Managers Tiptoeing Toward the Exits in Corporates
These funds are in position for a credit sell-off.
For intermediate-term bond funds, a healthy allocation to credit has been a boon to recent performance. The Bloomberg Barclays Investment-Grade Corporate Index gained 6.3% annualized, in 2016 and 2017, while the Bloomberg Barclays High-Yield Index generated an explosive 12.2% annualized during the same period. Compared with the far more modest 3.1% of the broad Bloomberg Barclays U.S. Aggregate Bond Index, exposure to credit was a discernable performance advantage.
Today, managers are worrying that the credit party is about to end. The markets are starting to become more volatile as some head for the exits. In January 2018, the payoff for taking credit risk reached very low levels so that managers felt there was little reward to taking credit risk. The average option-adjusted spread of the Bloomberg Barclays Corporate Investment Grade Index, a measure of the yield premium earned over a comparable U.S. Treasury, tightened to 85 basis points by January, a level that was last seen in 2007. S&P estimates that the number of highly leveraged corporates has grown to 37%, which is 5 percentage points higher than prior to the financial crisis. Yet default rates remain low. Add to this situation more-positive economic indicators and a Federal Reserve that responds by raising interest rates at its fastest clip in a decade, and there are plausible reasons for portfolio managers to question the endurance of this credit rally.
Emory Zink does not own (actual or beneficial) shares in any of the securities mentioned above. Find out about Morningstar’s editorial policies.
Transparency is how we protect the integrity of our work and keep empowering investors to achieve their goals and dreams. And we have unwavering standards for how we keep that integrity intact, from our research and data to our policies on content and your personal data.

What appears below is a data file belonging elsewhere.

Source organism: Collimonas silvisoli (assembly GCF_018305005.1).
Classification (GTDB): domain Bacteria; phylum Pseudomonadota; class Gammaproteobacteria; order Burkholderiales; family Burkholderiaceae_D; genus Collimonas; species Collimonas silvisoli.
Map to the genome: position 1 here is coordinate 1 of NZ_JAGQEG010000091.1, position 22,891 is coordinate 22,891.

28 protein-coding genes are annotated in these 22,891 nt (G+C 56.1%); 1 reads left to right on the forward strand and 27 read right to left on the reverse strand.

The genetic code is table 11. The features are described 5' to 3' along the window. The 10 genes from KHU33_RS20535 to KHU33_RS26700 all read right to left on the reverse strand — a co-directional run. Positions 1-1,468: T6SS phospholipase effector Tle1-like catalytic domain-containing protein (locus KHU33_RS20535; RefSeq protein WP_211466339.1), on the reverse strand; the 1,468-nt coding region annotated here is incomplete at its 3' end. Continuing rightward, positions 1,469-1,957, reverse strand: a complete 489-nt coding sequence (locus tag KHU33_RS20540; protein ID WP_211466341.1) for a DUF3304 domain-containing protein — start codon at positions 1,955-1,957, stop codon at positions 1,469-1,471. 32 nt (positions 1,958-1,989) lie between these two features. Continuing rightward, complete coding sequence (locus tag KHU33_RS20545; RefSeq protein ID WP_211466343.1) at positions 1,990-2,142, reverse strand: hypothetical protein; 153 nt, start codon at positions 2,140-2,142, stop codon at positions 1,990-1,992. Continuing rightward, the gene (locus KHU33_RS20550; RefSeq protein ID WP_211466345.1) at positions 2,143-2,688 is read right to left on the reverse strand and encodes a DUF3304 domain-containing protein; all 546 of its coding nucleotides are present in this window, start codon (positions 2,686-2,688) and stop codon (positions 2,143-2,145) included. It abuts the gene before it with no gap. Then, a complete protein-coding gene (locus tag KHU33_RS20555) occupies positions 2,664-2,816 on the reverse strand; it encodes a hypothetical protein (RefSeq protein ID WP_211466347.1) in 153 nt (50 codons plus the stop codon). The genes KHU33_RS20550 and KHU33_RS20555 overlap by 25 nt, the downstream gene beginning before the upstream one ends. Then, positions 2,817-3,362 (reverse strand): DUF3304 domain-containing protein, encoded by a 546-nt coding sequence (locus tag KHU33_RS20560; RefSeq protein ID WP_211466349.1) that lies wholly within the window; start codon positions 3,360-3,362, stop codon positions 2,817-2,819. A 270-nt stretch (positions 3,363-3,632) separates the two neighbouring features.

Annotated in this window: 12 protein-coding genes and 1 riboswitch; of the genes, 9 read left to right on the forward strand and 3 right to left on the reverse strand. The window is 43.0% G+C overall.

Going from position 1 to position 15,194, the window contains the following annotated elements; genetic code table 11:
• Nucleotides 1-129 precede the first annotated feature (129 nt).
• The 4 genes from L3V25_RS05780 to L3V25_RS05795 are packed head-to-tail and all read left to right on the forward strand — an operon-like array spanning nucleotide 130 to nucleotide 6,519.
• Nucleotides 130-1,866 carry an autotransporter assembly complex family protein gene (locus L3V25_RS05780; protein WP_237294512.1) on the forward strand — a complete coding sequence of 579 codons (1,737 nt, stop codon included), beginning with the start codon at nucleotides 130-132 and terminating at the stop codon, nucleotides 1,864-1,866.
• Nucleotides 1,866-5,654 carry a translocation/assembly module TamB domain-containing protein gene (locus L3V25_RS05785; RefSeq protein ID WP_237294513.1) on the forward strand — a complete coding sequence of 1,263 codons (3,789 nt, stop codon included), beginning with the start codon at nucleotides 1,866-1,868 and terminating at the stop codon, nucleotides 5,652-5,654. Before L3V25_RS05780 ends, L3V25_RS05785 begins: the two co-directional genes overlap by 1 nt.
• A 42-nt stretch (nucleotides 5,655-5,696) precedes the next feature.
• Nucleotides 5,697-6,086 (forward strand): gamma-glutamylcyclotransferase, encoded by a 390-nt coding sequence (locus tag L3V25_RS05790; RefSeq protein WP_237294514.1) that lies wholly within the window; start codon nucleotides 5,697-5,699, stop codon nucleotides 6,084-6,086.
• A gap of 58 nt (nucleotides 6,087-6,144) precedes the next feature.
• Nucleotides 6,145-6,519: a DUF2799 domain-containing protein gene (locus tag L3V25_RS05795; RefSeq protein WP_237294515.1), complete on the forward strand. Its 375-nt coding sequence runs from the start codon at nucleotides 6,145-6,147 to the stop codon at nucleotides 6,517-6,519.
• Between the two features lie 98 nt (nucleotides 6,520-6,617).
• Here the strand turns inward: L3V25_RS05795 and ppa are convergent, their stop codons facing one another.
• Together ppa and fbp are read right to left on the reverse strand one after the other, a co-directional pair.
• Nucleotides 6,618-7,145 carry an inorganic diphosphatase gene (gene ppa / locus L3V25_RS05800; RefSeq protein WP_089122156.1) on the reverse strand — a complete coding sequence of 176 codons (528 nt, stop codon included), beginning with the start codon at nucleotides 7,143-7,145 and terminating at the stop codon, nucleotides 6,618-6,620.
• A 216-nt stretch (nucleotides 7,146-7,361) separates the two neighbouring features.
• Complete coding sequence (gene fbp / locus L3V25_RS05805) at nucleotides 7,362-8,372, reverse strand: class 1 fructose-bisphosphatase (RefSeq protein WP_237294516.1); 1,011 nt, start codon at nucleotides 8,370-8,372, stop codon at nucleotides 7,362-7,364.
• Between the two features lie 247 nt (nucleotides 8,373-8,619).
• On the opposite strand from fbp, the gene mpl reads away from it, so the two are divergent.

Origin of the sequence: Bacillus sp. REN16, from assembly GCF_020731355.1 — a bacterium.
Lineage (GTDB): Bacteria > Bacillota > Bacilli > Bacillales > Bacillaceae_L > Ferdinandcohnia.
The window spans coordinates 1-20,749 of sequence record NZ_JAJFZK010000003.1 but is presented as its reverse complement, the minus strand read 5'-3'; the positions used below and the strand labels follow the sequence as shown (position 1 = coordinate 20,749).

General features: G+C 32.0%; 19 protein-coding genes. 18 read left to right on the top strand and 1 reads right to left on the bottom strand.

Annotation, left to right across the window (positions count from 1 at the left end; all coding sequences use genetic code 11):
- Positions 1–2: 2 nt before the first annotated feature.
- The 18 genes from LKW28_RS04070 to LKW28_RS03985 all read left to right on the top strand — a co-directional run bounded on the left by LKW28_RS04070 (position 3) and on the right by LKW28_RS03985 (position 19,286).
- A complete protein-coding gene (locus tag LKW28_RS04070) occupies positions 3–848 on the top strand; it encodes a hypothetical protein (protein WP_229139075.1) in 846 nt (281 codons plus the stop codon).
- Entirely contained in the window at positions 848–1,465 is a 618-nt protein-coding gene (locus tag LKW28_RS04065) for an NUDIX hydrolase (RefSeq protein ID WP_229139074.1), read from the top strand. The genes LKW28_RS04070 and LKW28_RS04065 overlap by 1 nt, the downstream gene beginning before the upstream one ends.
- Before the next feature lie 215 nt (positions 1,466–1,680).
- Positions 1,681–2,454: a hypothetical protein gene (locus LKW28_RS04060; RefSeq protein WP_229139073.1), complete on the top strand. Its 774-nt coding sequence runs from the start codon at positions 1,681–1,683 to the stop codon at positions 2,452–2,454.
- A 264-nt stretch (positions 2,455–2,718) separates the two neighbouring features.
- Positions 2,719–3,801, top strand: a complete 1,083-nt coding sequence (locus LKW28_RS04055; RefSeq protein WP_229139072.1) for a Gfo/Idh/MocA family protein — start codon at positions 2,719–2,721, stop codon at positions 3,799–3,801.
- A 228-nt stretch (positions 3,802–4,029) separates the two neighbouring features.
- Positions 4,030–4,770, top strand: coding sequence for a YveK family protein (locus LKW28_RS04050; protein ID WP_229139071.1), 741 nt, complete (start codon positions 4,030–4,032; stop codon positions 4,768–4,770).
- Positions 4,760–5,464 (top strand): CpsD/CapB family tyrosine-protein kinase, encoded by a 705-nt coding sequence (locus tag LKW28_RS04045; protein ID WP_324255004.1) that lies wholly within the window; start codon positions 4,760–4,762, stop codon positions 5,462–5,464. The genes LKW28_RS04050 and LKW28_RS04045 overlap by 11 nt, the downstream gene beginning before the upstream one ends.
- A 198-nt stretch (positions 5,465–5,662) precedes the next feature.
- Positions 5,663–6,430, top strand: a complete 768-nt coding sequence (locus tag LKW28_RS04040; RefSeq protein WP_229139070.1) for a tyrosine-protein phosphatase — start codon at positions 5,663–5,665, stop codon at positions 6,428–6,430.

We’d like to share more about how we work and what drives our day-to-day business.
We sell different types of products and services to both investment professionals and individual investors. These products and services are usually sold through license agreements or subscriptions. Our investment management business generates asset-based fees, which are calculated as a percentage of assets under management. We also sell both admissions and sponsorship packages for our investment conferences and advertising on our websites and newsletters.
How we use your information depends on the product and service that you use and your relationship with us. We may use it to:
To learn more about how we handle and protect your data, visit our privacy center.
Maintaining independence and editorial freedom is essential to our mission of empowering investor success. We provide a platform for our authors to report on investments fairly, accurately, and from the investor’s point of view. We also respect individual opinions––they represent the unvarnished thinking of our people and exacting analysis of our research processes. Our authors can publish views that we may or may not agree with, but they show their work, distinguish facts from opinions, and make sure their analysis is clear and in no way misleading or deceptive.
To further protect the integrity of our editorial content, we keep a strict separation between our sales teams and authors to remove any pressure or influence on our analyses and research.
Read our editorial policy to learn more about our process.